Instilling proper cyber consciousness in school-aged children

michael-kaiser-1_cropYou’ve heard of the Three Rs: readin’, ‘riting, ‘rithmetic. How about teaching our kids the Three Cs: cyberethics, cybersafety and cybersecurity?

That’s exactly what the National Cyber Security Alliance has set out to do. It’s kind of like teaching a kid to look both ways before crossing the street, says Michael Kaiser, executive director of NCSA, whom I had breakfast with this morning. We don’t teach kids how to calculate the weight, distance, speed and stopping distance of the onrushing SUV.  Instead, we continually reinforce  how to use sound judgment in the context of daily life.

“My goal is to make cybersecurity second nature,” says Kaiser. “It’s more than knowing how to use the available (security) tools, which are getting better all the time. It’s about using good judgment.”

NCSA is non-profit organization whose mission is to promote public education about cybersecurity. It’s funding comes from the Department of Homeland Security, Microsoft, Cisco, EMC, SAIC, Symantec and McAfee. The tech companies have a huge vested interest in keeping the Internet safe and trusted. NCSA’s  website,, is a fabulous public resource, chock full of useful guidance for the average consumer.

It’s  so-called “C3” campaign could be an important component to making the Internet safer over time, perhaps just as important as tech vendors and government officials recently collaborating to identify, and eventually eliminate, the Top 25 coding flaws that lead to 80% of cyber intrusions. Kaiser contends our current approach to cybersecurity is “too tip based,” relying too heavily on Internet users disciplining themselves to resist clicking on what may be a tainted web link, and thinking twice about divulging too much personal information online.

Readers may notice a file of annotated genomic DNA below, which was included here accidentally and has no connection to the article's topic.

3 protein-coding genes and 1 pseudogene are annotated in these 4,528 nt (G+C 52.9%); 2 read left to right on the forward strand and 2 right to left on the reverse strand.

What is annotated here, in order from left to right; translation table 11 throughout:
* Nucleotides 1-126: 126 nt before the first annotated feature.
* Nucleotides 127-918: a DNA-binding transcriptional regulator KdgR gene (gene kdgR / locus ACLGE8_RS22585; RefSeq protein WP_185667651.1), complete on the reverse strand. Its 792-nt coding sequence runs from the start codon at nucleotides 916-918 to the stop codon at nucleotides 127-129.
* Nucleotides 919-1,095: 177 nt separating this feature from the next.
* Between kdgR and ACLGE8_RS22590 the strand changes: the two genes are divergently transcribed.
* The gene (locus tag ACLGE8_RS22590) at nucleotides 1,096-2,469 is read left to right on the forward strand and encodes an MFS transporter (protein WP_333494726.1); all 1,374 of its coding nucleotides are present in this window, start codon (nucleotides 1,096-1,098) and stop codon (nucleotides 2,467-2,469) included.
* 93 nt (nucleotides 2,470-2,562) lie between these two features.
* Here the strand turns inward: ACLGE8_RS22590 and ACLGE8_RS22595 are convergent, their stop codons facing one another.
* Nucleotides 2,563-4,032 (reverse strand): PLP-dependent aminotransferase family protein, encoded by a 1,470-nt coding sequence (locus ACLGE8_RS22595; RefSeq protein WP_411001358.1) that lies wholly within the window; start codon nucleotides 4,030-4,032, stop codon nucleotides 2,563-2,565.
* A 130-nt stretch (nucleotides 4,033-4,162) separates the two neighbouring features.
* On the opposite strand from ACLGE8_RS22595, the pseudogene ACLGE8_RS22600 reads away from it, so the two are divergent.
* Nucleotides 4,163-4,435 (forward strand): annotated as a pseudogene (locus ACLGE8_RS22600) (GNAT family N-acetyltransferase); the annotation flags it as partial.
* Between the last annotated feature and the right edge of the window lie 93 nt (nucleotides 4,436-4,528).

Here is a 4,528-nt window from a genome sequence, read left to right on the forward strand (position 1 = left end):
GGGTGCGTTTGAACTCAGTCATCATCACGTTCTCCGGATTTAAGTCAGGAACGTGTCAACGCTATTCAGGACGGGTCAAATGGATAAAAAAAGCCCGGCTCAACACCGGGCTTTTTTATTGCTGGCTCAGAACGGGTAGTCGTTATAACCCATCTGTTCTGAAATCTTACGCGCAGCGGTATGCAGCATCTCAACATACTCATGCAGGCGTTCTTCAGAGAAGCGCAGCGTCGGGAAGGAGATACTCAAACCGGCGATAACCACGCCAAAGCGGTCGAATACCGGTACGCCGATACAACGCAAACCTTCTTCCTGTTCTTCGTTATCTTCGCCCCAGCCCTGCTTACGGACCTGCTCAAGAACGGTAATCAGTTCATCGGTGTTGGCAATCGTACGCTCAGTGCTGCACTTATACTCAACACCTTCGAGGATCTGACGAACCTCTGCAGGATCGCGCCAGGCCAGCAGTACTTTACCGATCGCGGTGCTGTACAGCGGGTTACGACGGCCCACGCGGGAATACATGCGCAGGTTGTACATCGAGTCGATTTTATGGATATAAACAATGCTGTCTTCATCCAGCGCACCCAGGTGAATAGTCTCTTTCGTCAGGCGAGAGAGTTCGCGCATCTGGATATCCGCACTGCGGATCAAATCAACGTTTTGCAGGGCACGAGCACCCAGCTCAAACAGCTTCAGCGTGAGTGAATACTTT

The general public remains largely ignorant about the breadth of cybercrime. Kaiser was in Seattle to moderate a cybersecurity roundatble for the Bellevue Chamber of Commerce. Bellevue is an upscale suburb adjacent to Microsoft’s sprawling Redmond, Wash., campus. He said most of the small business owners at the roundatable were surprised to hear experts describe how rapidly the problem is scaling up. I’ve gotten the same reaction from radio and TV talk show hosts who’ve interviewed me and from the audience at talks I’ve given across the country in the past 12 months.

The problem is. indeed,  in the process of getting much worse; and a clear framework for slowing down the bad guys has yet to emerge.  In this environment, the notion of folding basic instruction on core cyber topics among school-aged children, who will soon be in the vanguard battling cybercriminals,  makes great sense. The idea is to “improve student knowledge and awareness” and thus “provide them with the means to protect themselves and enhance the safety and security of our national infrastructure,” says Dr. Davina Pruitt-Mentle, author of this baseline study.

NCSA is wrapping up a national contest to come up with 12 posters promoting various aspects of C3. The winning posters will be distributed over the Internet in customizable PDF templates to schools across the land, with help from a network of other non-profits. Schools will then be able to insert the school name and local contacts on the posters. Under its flagship Stay Safe Online program, NCSA is also recruiting and training volunteer technologists and to serve in a speakers bureau serving local schools. He says the volunteers so far are parents/technologists showing a real passion for the cause.

-Byron Acohido

Photo of Michael Kaiser

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